Some filmmakers see their names become adjectives because of certain stylistic touches, or because they return to the same images and themes over and over. But when a movie gets called “Buñuelian,” it’s more because of an entire approach to cinematic storytelling: one where reality and dreams intermingle indistinguishably. Tonight, Turner Classic Movies is showing arguably the five most essential Buñuel features: Belle De Jour at 8 p.m. Eastern, The Discreet Charm Of The Bourgeoisie at 10, Diary Of A Chambermaid at midnight, Viridiana at 2 a.m., and The Exterminating Angel at 3:45. Buñuel first made a name for himself with the shocking surrealist short “Un Chien Andalou” (co-created with Salvador Dali), but it’s with these five films about the strange habits of the monied and religious that he secured his place in world cinema. These movies mix sly satirical wit with jolts of vulgarity, exposing the inherent farcicality of the class system. Anyone in need of a Buñuel primer would do well to start here.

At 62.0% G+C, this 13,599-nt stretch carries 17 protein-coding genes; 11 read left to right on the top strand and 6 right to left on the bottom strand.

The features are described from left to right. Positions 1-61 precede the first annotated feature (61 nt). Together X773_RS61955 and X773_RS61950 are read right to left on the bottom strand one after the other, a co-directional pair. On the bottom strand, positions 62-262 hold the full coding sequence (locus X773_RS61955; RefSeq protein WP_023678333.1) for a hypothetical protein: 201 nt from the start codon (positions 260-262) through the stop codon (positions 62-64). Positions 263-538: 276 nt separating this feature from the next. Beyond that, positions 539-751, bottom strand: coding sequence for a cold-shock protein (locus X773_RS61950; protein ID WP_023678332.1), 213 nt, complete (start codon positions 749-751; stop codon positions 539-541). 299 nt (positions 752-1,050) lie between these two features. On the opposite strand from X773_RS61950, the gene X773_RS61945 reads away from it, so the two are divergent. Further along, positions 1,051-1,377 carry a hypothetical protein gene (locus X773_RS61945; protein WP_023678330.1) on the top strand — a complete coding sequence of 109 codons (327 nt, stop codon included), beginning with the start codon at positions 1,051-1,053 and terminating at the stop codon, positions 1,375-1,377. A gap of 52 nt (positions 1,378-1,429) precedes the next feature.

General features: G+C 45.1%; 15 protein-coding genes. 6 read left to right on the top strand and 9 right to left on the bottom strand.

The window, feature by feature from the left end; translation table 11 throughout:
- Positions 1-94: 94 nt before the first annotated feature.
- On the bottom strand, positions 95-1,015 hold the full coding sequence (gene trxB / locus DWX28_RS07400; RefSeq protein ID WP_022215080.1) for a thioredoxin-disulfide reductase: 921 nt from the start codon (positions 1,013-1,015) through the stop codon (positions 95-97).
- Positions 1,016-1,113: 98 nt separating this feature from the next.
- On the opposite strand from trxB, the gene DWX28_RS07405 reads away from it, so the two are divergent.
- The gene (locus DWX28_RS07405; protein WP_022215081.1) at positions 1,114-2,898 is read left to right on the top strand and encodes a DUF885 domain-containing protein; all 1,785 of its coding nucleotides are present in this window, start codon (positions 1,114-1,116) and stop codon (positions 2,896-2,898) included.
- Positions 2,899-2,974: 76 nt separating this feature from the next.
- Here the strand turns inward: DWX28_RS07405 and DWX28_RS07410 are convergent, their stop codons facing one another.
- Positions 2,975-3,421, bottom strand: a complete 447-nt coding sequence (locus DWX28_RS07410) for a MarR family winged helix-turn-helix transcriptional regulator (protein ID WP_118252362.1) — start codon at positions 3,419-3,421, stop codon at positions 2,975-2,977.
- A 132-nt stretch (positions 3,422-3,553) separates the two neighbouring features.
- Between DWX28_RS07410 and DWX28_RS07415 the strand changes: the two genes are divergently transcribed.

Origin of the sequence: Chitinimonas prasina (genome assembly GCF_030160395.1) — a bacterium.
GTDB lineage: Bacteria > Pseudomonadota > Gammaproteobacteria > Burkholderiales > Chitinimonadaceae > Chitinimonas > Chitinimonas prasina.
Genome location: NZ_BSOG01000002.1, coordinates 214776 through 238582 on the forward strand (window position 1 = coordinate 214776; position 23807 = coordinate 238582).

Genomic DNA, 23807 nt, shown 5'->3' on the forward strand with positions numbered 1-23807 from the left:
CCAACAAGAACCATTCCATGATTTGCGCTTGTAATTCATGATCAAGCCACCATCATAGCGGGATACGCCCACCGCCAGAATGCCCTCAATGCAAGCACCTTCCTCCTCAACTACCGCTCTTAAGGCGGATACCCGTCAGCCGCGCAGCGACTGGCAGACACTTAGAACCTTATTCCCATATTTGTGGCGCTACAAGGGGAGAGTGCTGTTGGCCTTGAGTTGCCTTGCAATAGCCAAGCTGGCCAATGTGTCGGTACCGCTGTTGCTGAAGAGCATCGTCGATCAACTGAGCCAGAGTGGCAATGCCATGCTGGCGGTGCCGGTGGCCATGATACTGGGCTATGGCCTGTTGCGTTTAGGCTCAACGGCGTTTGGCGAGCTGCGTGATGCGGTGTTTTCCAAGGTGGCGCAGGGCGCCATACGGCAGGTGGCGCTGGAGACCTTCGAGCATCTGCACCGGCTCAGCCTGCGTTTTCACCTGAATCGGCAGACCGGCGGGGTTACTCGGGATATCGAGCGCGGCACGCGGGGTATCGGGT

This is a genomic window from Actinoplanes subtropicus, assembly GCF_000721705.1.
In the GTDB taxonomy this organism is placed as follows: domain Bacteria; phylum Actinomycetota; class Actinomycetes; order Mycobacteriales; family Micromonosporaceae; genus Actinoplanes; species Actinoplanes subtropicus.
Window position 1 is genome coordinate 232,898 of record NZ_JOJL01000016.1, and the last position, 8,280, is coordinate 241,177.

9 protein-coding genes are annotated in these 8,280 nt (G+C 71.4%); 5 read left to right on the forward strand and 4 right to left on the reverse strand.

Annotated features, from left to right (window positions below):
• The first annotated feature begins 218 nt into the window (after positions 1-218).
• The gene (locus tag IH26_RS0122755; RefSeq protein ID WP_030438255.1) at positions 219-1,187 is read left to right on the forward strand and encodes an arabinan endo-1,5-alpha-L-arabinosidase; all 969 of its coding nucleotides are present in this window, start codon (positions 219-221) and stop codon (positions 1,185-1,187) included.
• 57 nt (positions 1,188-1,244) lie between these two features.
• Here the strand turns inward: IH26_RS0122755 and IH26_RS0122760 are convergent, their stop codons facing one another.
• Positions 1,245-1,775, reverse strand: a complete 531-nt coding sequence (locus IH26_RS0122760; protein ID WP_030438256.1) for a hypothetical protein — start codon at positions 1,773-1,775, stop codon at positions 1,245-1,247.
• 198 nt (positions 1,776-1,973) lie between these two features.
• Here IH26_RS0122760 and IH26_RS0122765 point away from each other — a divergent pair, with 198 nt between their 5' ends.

January 26, 2015 Cable Pick Of The Day